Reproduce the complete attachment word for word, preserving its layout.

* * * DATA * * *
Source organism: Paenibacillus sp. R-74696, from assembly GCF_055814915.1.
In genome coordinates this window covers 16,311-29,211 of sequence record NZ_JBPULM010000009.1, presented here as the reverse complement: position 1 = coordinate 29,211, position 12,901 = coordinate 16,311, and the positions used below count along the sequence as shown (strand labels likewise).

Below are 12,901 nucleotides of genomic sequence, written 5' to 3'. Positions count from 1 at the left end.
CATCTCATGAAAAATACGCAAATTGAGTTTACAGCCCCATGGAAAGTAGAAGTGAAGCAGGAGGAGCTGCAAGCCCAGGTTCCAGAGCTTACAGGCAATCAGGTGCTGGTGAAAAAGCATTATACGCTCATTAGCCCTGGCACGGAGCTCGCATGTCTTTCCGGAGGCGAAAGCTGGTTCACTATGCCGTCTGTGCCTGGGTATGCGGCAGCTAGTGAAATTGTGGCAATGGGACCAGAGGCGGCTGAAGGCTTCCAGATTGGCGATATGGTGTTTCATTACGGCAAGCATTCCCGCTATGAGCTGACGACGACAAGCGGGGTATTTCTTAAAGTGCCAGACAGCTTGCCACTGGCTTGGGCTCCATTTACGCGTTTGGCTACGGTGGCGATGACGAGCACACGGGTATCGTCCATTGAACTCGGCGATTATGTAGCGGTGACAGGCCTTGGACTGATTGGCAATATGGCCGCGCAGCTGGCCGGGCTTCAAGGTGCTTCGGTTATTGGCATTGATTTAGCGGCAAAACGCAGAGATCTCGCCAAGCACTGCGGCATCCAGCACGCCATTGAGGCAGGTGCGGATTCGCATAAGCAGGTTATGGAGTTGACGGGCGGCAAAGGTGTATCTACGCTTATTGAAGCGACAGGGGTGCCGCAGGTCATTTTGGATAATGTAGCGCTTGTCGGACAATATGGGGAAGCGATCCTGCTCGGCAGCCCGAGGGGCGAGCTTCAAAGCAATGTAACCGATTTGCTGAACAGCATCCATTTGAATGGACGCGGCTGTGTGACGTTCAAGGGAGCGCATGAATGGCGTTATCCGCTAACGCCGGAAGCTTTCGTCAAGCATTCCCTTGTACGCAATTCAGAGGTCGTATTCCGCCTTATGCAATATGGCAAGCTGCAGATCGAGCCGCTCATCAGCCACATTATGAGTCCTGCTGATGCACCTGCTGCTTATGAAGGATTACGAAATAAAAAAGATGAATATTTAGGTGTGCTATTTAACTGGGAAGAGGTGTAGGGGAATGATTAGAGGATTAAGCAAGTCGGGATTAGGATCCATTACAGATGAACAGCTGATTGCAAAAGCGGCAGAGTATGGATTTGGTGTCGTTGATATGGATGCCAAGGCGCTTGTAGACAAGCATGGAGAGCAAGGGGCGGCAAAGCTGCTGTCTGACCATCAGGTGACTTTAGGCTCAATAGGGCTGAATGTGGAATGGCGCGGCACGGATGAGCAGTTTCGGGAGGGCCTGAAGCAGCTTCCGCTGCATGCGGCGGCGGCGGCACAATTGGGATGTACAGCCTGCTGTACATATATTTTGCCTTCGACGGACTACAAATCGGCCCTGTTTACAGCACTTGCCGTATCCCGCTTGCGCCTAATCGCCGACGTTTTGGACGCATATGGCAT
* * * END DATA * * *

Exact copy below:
Source organism: Paenibacillus sp. R-74696, from assembly GCF_055814915.1.
In genome coordinates this window covers 16,311-29,211 of sequence record NZ_JBPULM010000009.1, presented here as the reverse complement: position 1 = coordinate 29,211, position 12,901 = coordinate 16,311, and the positions used below count along the sequence as shown (strand labels likewise).

Below are 12,901 nucleotides of genomic sequence, written 5' to 3'. Positions count from 1 at the left end.
CATCTCATGAAAAATACGCAAATTGAGTTTACAGCCCCATGGAAAGTAGAAGTGAAGCAGGAGGAGCTGCAAGCCCAGGTTCCAGAGCTTACAGGCAATCAGGTGCTGGTGAAAAAGCATTATACGCTCATTAGCCCTGGCACGGAGCTCGCATGTCTTTCCGGAGGCGAAAGCTGGTTCACTATGCCGTCTGTGCCTGGGTATGCGGCAGCTAGTGAAATTGTGGCAATGGGACCAGAGGCGGCTGAAGGCTTCCAGATTGGCGATATGGTGTTTCATTACGGCAAGCATTCCCGCTATGAGCTGACGACGACAAGCGGGGTATTTCTTAAAGTGCCAGACAGCTTGCCACTGGCTTGGGCTCCATTTACGCGTTTGGCTACGGTGGCGATGACGAGCACACGGGTATCGTCCATTGAACTCGGCGATTATGTAGCGGTGACAGGCCTTGGACTGATTGGCAATATGGCCGCGCAGCTGGCCGGGCTTCAAGGTGCTTCGGTTATTGGCATTGATTTAGCGGCAAAACGCAGAGATCTCGCCAAGCACTGCGGCATCCAGCACGCCATTGAGGCAGGTGCGGATTCGCATAAGCAGGTTATGGAGTTGACGGGCGGCAAAGGTGTATCTACGCTTATTGAAGCGACAGGGGTGCCGCAGGTCATTTTGGATAATGTAGCGCTTGTCGGACAATATGGGGAAGCGATCCTGCTCGGCAGCCCGAGGGGCGAGCTTCAAAGCAATGTAACCGATTTGCTGAACAGCATCCATTTGAATGGACGCGGCTGTGTGACGTTCAAGGGAGCGCATGAATGGCGTTATCCGCTAACGCCGGAAGCTTTCGTCAAGCATTCCCTTGTACGCAATTCAGAGGTCGTATTCCGCCTTATGCAATATGGCAAGCTGCAGATCGAGCCGCTCATCAGCCACATTATGAGTCCTGCTGATGCACCTGCTGCTTATGAAGGATTACGAAATAAAAAAGATGAATATTTAGGTGTGCTATTTAACTGGGAAGAGGTGTAGGGGAATGATTAGAGGATTAAGCAAGTCGGGATTAGGATCCATTACAGATGAACAGCTGATTGCAAAAGCGGCAGAGTATGGATTTGGTGTCGTTGATATGGATGCCAAGGCGCTTGTAGACAAGCATGGAGAGCAAGGGGCGGCAAAGCTGCTGTCTGACCATCAGGTGACTTTAGGCTCAATAGGGCTGAATGTGGAATGGCGCGGCACGGATGAGCAGTTTCGGGAGGGCCTGAAGCAGCTTCCGCTGCATGCGGCGGCGGCGGCACAATTGGGATGTACAGCCTGCTGTACATATATTTTGCCTTCGACGGACTACAAATCGGCCCTGTTTACAGCACTTGCCGTATCCCGCTTGCGCCTAATCGCCGACGTTTTGGACGCATATGGCAT